While the three homes my family has lived in have all been new construction, only with our first home were we actually involved from the beginning of the building process. We got to watch it from the ground up, choose the finishes and colors, and see each phase as it was finished. It was an exciting day when we actually closed on the house and were able to move in!
While that’s not exactly the work that’s being referred to in Proverbs 14:1, many of the same principles apply.
“Every wise woman buildeth her house: but the foolish plucketh it down with her hands.”
I thought it would be appropriate to finish our series on becoming a wise woman with a verse that tells us exactly what a wise woman does!
As women, God has given us an amazing amount of influence in our homes. We often set the mood – for better or worse. It’s a lot of responsibility that can only be properly undertaken as we seek God’s help.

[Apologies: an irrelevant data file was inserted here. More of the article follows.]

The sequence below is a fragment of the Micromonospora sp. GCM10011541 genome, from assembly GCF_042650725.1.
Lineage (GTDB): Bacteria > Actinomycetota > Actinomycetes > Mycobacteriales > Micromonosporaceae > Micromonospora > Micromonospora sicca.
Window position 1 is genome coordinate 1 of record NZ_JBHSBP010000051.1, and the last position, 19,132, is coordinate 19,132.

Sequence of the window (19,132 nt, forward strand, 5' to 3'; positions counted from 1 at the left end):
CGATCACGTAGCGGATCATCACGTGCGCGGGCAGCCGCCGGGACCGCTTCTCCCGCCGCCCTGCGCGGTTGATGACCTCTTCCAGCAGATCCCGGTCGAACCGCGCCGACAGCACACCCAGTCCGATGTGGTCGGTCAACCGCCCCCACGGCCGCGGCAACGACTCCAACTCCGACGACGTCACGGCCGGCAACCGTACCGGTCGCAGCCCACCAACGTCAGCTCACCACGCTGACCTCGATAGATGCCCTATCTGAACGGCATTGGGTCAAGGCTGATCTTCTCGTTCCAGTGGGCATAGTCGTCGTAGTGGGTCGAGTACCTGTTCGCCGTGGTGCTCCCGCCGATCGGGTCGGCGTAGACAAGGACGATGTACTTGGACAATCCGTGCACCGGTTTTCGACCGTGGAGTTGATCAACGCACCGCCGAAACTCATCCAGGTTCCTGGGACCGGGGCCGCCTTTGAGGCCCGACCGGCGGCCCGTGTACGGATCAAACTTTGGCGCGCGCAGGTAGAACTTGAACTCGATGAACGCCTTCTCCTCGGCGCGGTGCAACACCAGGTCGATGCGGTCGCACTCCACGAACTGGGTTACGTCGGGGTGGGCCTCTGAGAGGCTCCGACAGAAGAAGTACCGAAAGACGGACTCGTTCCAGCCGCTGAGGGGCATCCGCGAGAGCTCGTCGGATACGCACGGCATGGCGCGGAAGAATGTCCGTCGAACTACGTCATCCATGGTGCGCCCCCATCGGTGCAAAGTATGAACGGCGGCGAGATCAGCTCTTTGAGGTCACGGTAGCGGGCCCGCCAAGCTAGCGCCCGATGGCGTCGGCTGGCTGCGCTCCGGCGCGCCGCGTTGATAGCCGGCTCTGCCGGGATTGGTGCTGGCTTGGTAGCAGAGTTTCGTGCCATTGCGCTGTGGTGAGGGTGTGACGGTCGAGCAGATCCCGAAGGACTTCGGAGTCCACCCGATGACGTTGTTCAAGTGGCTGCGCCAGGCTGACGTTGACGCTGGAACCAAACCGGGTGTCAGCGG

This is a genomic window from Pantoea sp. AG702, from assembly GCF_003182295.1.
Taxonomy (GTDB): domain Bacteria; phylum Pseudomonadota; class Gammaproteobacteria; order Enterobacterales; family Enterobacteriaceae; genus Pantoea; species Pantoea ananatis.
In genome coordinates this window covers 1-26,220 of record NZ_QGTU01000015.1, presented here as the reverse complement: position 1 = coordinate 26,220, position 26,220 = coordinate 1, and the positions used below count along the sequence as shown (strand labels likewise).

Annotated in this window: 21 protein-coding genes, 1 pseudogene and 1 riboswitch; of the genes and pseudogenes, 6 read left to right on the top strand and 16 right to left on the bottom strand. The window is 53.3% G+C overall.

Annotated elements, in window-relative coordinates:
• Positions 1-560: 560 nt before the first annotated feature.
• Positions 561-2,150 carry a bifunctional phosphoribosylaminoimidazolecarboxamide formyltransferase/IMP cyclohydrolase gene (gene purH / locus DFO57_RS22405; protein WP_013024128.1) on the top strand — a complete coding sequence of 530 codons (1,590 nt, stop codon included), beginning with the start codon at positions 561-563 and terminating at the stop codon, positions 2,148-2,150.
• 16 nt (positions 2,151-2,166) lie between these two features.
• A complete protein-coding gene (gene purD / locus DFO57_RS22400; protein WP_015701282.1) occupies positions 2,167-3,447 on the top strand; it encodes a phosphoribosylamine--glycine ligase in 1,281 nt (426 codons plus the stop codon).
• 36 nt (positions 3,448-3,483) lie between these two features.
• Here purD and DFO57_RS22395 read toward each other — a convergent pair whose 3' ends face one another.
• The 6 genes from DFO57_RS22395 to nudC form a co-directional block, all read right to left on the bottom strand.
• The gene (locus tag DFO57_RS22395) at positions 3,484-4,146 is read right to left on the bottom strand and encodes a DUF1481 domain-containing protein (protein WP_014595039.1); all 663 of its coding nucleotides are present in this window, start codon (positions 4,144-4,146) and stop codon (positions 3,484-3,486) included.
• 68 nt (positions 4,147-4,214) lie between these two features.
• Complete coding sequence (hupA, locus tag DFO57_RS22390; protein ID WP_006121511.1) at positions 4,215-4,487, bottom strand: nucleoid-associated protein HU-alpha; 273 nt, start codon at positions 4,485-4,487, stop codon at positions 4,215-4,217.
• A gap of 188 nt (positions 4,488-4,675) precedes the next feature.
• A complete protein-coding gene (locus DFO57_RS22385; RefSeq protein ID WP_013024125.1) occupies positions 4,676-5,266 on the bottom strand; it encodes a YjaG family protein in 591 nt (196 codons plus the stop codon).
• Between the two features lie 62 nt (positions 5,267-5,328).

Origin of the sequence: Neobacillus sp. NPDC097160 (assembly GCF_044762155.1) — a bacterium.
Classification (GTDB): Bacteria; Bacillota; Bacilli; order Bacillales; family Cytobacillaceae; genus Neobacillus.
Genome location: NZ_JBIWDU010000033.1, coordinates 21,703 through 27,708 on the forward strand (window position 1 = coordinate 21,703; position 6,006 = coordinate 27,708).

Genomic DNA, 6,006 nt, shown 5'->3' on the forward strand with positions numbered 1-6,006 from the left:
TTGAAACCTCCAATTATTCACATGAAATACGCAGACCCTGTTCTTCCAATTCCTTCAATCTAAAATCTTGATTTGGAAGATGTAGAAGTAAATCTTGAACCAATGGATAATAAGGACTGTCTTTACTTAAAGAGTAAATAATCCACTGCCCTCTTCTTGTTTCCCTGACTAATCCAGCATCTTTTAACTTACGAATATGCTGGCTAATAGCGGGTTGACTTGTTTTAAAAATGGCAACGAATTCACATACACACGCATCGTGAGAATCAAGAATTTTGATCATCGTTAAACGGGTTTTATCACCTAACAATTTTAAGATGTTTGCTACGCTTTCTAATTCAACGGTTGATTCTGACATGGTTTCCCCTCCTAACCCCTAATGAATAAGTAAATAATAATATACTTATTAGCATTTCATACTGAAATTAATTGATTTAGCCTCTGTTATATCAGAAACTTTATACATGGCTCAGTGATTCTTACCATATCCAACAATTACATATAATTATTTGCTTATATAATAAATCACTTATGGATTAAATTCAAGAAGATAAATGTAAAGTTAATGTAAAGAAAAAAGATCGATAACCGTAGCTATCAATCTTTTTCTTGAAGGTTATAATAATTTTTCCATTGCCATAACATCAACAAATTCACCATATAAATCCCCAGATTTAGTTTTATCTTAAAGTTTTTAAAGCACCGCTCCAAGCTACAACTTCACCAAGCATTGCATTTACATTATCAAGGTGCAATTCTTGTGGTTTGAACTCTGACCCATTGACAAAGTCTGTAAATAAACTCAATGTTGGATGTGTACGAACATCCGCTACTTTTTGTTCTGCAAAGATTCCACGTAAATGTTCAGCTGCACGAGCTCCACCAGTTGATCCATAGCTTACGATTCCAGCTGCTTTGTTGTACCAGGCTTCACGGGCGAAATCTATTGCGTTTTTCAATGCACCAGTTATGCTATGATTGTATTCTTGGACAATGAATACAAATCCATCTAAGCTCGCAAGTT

When we look at what it means to build our homes, I liked what Ellicott’s commentary on this verse says. “Each person and each good work throughout the household grows, as it were, under her fostering hand.” I think the perfect commentary on this verse, however, is in Proverbs 31:10-31. Every detail that’s shared about the virtuous woman fits the description of one who is building her house.
For today’s post though, I wanted to think of specific ways we can build our house that are also related to the actual task of building a physical house. Let’s look at what it takes to build a house, and, in contrast, how we might be tearing it down.
Here are a few items we’d need to build a house, in the physical and the spiritual sense.
- A plan to follow. I don’t believe anyone would build a house without first thinking through its overall design. A blueprint makes sure that the dishwasher actually ends up in the kitchen! The best place for us to find a plan for building our homes is in God’s Word. It tells us how to do marriage, parenting, and life in general in a way that will bring glory to Him and fulfill us in each of our roles. In a practical sense, having a plan for your day (a schedule, even if it’s loosely followed!), your money (a budget), and even goals for teaching and training your children often helps things run more smoothly.